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Kenny Walker
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Born August 18, 1964 (1964-08-18) (age 45)
Roberta, Georgia
Nationality USA
Listed height 6 ft 8 in (2.03 m)
Listed weight 210 lb (95 kg)
College Kentucky
Draft 5th overall, 1986
New York Knicks
Pro career 1986–1995
Former teams New York Knicks (1986-1991)
Washington Bullets (1993-1995)
Awards 1989 NBA Slam Dunk Contest Champion

Kenneth "Kenny" "Sky" Walker (born August 18, 1964 in Roberta, Georgia) is a former professional basketball player, primarily for the New York Knicks of the NBA. Walker played college basketball at the University of Kentucky. He is currently a radio host for WVLK in Lexington, Kentucky.


College career

A jersey honoring Walker hangs in Rupp Arena

After being named Mr. Basketball in the state of Georgia in 1982, Walker chose to play collegiately at the University of Kentucky. Walker had a very successful college career, being named to an All-SEC team four times and the All-American team twice. Walker's 1984 Kentucky team made it to the Final Four of the NCAA Tournament before losing to the Georgetown Hoyas.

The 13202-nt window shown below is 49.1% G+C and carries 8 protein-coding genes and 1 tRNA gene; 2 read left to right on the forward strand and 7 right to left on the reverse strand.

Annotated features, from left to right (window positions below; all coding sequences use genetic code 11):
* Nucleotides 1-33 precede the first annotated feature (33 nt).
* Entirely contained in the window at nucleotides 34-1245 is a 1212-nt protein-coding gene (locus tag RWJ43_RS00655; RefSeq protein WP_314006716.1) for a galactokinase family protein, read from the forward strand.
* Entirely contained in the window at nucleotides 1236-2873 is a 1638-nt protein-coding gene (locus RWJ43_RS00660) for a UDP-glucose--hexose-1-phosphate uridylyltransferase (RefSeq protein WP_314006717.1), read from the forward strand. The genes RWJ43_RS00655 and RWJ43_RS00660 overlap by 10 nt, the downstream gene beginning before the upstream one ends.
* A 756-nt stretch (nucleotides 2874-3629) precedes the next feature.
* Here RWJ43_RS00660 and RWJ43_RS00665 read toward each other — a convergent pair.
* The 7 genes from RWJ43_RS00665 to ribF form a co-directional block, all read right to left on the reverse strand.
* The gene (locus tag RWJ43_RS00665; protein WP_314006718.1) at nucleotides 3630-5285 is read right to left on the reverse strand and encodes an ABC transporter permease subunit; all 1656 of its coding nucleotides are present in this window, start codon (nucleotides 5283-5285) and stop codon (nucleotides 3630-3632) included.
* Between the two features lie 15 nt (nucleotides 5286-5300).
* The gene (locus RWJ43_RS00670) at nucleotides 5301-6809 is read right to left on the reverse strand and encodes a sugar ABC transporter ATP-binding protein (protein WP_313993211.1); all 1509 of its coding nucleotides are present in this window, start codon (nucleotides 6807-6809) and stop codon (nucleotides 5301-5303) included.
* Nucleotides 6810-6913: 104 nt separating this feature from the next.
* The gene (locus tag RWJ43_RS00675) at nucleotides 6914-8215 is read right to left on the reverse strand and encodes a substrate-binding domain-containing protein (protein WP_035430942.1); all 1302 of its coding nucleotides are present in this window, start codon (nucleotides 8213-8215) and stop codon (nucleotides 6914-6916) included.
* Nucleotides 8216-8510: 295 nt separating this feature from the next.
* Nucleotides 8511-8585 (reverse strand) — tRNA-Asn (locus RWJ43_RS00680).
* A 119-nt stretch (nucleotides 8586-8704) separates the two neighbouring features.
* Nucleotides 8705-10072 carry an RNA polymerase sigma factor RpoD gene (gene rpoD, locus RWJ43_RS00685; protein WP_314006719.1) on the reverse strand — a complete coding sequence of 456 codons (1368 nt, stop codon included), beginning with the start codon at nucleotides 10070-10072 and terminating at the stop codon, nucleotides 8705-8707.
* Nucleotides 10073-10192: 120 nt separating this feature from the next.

In 1986, Walker set a record by scoring 11 times on 11 field goal attempts in the NCAA playoffs.[1]

Professional career

Walker was selected with the 5th pick of the 1986 NBA Draft by the New York Knicks. Walker played for five coaches in five years with the Knicks. On February 11, 1989, Walker won the NBA Slam Dunk Contest, competing three days after the death of his father [2]. However, his success on the court was dwindling, and knee injuries forced him to leave the NBA and join the ACB league in Spain.

Walker returned to the NBA in 1993 to play two seasons with the Washington Bullets as a role player. He played a season (c.1998) in Japan before retiring from professional basketball.

Life after the NBA

  • As a publicity stunt, Walker once raced against a horse, and won. On August 14, 1986, at New York's Monticello Raceway, Walker and harness racehorse "Pugwash" ran against each other over one-sixteenth of a mile in 10.4 seconds. The New York Times wrote, "It is a well-established fact that a fast human can outrace a slow horse, at least if the human is unfettered and the horse is forced to pull a sulky and driver, and the distance isn't much more than a 100-yard dash."[3]


  1. ^ Associated Press (2009-03-20). "NCAA Tournament Capsules". Sports Illustrated. Retrieved 2009-03-29.  
  2. ^ "Walker skies to win slam-dunk," Syracuse Herald-American, Feb. 12, 1989, pE-11
  3. ^ "SPORTS PEOPLE; Slow Night at Track". The New York Times. 1986-08-16. Retrieved 2009-01-08.  

External links

Preceded by
Charles Barkley
SEC Men's Basketball Player of the Year
1985, 1986
Succeeded by
AP, Coaches, UPI (shared): Derrick McKey
UPI (shared): Tony White


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